Industrial hemp is drawing a lot of interest in Lancaster County, and 4 p.m. Tuesday, April 30, is the deadline for those interested in joining the market to get an application to the Pennsylvania Department of Agriculture.
At least 32 permits have been issued for Lancaster County, according to department spokeswoman Shannon Powers.
That’s eight times as many as the four permits issued here last year, at least one of which covered multiple growing locations.
Powers said the new applications are for 80 growing locations here, and the department is not requiring permit holders to say what variety of industrial hemp they are planning to grow.
Fiber and oil from hemp is used for thousands of products worldwide, including automotive interiors, textiles, paper, foods, beverages and nutritional supplements — with the compound known as cannabidiol or CBD attracting particularly intense interest.
Industrial hemp was banned nationwide in 1937 because of its similarity to marijuana. Federal farm bills loosening the restrictions paved the way for Pennsylvania to allow its growth for research purposes starting in 2017 and then commercially starting this year.
The research program was pretty restrictive, and 2018 was the first time any Lancaster County farmers participated in it. This will be only the second year in more than eight decades that industrial hemp has grown legally in Lancaster County.
Industrial hemp and marijuana are different varieties of the same species of plant and, by law, hemp must be destroyed if it has 0.3% or more of the psychoactive chemical tetrahydrocannabinol, or THC.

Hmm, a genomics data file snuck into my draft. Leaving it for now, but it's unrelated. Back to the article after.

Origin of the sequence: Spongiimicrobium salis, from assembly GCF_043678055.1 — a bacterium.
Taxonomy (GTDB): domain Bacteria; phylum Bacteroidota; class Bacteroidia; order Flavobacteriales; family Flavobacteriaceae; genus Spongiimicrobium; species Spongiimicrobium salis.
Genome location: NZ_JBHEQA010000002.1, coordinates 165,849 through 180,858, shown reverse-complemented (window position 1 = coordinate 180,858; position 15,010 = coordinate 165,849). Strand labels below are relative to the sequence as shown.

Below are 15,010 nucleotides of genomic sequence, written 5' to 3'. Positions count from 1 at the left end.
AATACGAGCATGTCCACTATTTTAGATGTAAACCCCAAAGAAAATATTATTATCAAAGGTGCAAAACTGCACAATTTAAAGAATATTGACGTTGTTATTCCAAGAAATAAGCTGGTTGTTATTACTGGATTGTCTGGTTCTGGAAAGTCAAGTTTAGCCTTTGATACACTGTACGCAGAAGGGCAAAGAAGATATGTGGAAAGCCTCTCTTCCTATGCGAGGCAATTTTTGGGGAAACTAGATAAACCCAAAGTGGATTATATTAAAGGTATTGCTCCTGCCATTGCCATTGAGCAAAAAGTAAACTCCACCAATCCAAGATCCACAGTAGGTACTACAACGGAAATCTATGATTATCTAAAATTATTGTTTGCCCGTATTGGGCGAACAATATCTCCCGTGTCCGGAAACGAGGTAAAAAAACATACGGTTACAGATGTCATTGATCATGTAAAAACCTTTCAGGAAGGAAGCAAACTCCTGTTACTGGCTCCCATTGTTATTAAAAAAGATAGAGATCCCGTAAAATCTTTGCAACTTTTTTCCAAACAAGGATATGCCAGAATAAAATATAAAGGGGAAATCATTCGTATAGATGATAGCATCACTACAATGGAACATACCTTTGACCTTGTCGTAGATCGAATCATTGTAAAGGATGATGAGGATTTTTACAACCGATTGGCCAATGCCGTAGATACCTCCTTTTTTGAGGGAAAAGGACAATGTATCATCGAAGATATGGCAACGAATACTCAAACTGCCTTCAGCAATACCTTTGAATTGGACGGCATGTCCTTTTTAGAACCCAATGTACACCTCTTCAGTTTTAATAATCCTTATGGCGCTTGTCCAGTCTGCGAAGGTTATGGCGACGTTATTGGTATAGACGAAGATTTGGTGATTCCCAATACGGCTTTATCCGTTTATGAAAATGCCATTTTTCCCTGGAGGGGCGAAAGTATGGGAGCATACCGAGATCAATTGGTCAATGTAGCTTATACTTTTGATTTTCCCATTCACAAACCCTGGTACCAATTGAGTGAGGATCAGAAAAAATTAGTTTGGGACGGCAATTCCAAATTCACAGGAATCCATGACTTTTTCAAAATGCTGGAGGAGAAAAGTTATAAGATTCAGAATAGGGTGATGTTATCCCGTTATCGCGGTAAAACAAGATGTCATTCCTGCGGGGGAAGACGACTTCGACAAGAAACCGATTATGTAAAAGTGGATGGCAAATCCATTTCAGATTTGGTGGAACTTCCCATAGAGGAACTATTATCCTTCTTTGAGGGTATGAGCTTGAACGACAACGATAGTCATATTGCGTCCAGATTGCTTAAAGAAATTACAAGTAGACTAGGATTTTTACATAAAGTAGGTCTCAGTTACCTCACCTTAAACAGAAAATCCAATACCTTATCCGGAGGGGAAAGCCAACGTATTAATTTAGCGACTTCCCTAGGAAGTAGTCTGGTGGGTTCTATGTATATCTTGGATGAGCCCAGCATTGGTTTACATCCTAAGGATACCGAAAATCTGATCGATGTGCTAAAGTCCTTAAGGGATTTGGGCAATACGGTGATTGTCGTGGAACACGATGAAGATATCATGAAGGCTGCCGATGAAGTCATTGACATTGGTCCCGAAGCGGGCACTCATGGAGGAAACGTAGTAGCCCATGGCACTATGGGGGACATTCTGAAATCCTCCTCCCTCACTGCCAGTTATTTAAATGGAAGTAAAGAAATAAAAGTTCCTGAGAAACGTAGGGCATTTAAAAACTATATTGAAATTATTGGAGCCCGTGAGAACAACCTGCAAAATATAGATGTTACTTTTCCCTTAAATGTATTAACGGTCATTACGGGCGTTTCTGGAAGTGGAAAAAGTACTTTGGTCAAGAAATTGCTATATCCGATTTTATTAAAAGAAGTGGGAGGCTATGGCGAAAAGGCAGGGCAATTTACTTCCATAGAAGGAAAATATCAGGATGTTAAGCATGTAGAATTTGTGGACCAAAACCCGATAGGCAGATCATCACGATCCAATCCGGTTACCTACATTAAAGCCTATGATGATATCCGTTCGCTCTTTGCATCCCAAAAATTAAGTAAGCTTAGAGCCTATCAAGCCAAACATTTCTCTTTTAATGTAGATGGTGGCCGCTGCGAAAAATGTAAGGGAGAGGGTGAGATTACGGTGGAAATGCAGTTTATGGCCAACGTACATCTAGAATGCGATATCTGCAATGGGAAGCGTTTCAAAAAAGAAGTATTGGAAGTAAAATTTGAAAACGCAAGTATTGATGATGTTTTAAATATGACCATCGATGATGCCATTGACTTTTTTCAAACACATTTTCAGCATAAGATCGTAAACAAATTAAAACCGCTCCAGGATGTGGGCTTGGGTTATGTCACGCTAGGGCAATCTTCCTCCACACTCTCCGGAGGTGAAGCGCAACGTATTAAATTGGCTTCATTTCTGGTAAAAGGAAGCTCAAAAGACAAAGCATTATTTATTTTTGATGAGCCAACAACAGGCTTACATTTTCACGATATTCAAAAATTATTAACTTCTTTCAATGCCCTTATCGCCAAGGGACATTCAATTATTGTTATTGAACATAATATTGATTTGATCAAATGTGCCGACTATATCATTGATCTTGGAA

The state agriculture department said properly completed applications received before Wednesday “will be processed, and those applicants will have until May 21 to sign and return their permits for final execution.” For those who have already begun the permitting process, “no additional growing locations will be approved after May 1.”
In an email, Powers briefly acknowledged concerns about cross-pollination with medical marijuana, and differing varieties of industrial hemp.
“The department will not approve growing locations within three miles of a medical marijuana facility, and does not recommend growing within three miles of a variety grown for CBD or certified seed,” she said.
Alyssa A. Collins is director of Penn State University's research center in Rapho Township, which grew industrial hemp last year.
She said in an email that there’s no minimum required space between various kinds of industrial hemp fields, which “may begin to cause problems for farmers who are not aware of what neighbors are growing or haven't communicated well with their fellow farmers.”
“Early pollination of CBD hemp by other hemp types can be problematic for achieving the highest CBD content,” she wrote. “We don't yet know the best recommended distance although I've read some suggestions that 10 miles apart would be reasonable. Pollen can travel quite a distance, but hopefully with good communication among this new cohort of growers some community standards can be agreed upon.”
Collins also noted the “not inconsiderable” risks of jumping on the hemp bandwagon, as “we have no knowledge of what the market will be once harvest time comes.”
“Farmers and investors will do well to try to anticipate every step of handling this crop, and adding that to a contract so it is clear who is responsible for what,” she wrote. “What if the crop tests too high in THC? The sunk costs are significant once this is discovered at the end of the season, and money will be lost — who bears that risk?”